Research Funding By Popular Vote: The Mechanisms Matter

Last Tuesday voters in California had the usual collection of voter initiatives to consider, in addition to the primaries for elected offices.  More popular in the western U.S. than the rest of the country, initiatives are policy measures brought to the ballot via signature petitions.  States have their own guidelines, histories, and classes of requirements where initiatives are concerned, and it is possible that measures approved by the state legislature may be put to a vote of the people (usually called a referendum).

One of the initiatives on last week’s ballot was Proposition 29, which would increase the state’s tobacco tax by the equivalent of one dollar per pack of cigarettes.  Three quarters of the proceeds of this tax would be dedicated to various trust funds supporting research on lung cancer and other diseases with a connection to smoking.  All of the proceeds would be held outside the state’s General Fund.  At the moment, the initiative will not pass, but with the margin against passage is currently less than 30,000 votes results are not yet official.

This is not the first effort in California to use the ballot box to ensure funding for a specific area of research.  In 2004, voters approved Proposition 71, which established a right to conduct stem cell research, required the state to fund stem cell research via a research institute (The California Institute for Regenerative Medicine), and authorized ten years of funding via bond issue.  It passed with nearly 60 percent of the vote.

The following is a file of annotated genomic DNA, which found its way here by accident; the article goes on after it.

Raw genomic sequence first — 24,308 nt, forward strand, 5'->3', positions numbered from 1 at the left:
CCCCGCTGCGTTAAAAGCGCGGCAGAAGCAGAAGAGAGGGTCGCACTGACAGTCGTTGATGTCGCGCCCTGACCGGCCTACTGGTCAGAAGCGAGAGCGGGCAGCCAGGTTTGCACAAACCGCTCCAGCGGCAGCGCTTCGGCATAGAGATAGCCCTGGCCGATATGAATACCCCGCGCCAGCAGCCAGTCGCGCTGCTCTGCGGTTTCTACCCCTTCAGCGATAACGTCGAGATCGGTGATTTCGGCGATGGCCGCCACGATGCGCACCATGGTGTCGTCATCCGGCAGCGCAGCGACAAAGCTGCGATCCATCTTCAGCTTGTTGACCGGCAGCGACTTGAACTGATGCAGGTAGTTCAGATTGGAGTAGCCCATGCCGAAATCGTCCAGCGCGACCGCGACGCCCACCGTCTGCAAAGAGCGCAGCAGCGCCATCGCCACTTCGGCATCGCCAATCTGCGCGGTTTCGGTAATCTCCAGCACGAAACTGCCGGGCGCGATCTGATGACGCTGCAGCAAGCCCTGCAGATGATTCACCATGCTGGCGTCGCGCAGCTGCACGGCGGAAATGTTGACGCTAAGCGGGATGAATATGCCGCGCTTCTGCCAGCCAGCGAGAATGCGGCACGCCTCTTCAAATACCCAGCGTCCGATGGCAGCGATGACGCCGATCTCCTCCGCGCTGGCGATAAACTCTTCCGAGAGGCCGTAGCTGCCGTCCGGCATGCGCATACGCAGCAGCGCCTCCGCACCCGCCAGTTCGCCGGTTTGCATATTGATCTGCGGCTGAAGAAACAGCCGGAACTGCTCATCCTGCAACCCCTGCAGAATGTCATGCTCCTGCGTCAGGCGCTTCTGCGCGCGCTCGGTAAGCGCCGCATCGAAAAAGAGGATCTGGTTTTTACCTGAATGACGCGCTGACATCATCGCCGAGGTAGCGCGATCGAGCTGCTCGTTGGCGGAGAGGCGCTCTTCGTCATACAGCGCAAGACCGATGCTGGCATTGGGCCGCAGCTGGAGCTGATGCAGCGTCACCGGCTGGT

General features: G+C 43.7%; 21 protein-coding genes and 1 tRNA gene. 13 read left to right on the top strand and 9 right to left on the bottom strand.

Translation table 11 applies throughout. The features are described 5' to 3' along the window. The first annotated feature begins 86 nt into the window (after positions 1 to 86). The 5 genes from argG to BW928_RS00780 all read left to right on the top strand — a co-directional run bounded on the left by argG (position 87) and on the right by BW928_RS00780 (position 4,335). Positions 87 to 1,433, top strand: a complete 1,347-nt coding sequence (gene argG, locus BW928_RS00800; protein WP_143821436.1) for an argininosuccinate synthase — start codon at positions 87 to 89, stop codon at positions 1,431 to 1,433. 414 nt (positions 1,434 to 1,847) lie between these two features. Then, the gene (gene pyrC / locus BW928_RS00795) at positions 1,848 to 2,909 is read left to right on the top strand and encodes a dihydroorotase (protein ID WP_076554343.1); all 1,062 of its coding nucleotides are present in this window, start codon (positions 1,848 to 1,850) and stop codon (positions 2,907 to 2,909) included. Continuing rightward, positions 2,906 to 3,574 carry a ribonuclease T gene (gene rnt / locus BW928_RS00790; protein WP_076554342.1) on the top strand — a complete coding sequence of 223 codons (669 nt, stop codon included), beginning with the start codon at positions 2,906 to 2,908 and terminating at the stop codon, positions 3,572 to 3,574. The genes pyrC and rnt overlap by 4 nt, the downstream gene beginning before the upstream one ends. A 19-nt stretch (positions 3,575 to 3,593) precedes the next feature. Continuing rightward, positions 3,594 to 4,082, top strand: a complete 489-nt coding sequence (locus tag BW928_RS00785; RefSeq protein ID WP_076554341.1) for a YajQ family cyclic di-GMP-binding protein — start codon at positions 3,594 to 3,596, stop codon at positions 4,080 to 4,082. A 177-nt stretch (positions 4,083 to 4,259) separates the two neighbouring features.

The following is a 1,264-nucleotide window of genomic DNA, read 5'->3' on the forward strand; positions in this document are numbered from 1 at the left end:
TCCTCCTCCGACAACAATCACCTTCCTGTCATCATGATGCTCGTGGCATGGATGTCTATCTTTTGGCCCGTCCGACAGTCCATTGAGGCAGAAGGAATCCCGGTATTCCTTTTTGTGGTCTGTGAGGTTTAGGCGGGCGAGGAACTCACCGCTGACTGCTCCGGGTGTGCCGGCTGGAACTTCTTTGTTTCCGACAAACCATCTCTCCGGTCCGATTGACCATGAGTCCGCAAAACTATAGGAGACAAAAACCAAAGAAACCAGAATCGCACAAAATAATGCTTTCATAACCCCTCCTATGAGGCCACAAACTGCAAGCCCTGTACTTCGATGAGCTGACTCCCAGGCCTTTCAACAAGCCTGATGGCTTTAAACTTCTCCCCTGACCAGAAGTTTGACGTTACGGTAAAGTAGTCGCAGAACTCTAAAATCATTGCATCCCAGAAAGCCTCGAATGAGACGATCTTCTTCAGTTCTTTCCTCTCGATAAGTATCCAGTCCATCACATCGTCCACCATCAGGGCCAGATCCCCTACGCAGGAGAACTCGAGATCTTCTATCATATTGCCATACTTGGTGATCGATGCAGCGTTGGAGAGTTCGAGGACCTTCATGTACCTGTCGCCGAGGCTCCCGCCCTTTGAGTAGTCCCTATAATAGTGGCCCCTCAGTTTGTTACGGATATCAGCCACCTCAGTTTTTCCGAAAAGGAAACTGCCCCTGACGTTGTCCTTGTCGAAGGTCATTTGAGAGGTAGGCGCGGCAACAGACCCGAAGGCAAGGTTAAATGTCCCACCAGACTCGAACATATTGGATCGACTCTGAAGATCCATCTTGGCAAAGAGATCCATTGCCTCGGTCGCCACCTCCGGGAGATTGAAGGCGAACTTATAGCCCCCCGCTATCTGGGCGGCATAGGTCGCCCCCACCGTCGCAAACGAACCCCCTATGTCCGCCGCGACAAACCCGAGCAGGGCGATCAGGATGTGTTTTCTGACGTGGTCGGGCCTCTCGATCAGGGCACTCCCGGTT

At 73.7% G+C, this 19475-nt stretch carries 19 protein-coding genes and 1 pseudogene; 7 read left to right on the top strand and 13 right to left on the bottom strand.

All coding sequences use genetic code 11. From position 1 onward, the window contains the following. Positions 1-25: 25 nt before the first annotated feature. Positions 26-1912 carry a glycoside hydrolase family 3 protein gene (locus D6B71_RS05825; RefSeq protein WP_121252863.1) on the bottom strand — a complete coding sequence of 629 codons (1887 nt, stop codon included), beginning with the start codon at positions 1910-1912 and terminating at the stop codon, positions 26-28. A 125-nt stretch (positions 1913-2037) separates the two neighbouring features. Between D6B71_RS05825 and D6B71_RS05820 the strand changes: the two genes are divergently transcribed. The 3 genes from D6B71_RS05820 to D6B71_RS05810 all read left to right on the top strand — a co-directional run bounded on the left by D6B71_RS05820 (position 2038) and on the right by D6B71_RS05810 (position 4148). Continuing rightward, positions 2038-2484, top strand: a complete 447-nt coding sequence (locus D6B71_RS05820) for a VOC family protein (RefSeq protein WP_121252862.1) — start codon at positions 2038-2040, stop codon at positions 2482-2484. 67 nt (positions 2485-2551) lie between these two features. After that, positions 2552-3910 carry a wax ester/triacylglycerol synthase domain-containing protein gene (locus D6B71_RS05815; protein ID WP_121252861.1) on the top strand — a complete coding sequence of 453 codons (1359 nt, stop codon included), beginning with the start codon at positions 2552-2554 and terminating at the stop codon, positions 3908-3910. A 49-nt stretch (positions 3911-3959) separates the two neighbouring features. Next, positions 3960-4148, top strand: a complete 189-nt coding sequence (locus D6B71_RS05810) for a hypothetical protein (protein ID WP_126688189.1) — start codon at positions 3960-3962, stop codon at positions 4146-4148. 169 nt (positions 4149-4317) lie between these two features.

I’ll defer to others to compare the political campaigns for and against both initiatives to determine relative strengths and weaknesses, differences in state politics over the intervening 8 years, and other questions more likely to be debated on the opinion channels.  I do think it worth noting that the funding mechanisms are notably different, and the differences in these policies are not trivial.

In the case of the stem cell effort, there is a limited-term source of funding (such bonds are often used to fund construction projects), without a special tax.  With Proposition 29, the funding would be perpetual, and the tax revenue could not be used for other purposes without another statewide vote.  It’s a more permanent and inflexible policy choice compared to the stem cell funding mechanism.

I am not claiming that had Proposition 29 proposed a different funding mechanism than a permanent chunk of the tobacco tax that it would have succeeded.  There are too many factors at play to suggest the funding mechanism was the critical element in the success or failure of either initiative.  But I do believe it a better policy choice to go with something that is temporary and/or automatically reviewed every so often to allow for change.  For instance, if California’s tobacco consumption decreased precipitously over the years following the passage of Proposition 29, having an automatic review process could help adjust to the shrinking revenue stream.

So, if you’re devising an initiative to support research funding, I recommend spending as much time on how the research will be funded as on detailing the reasons why that research needs funding.

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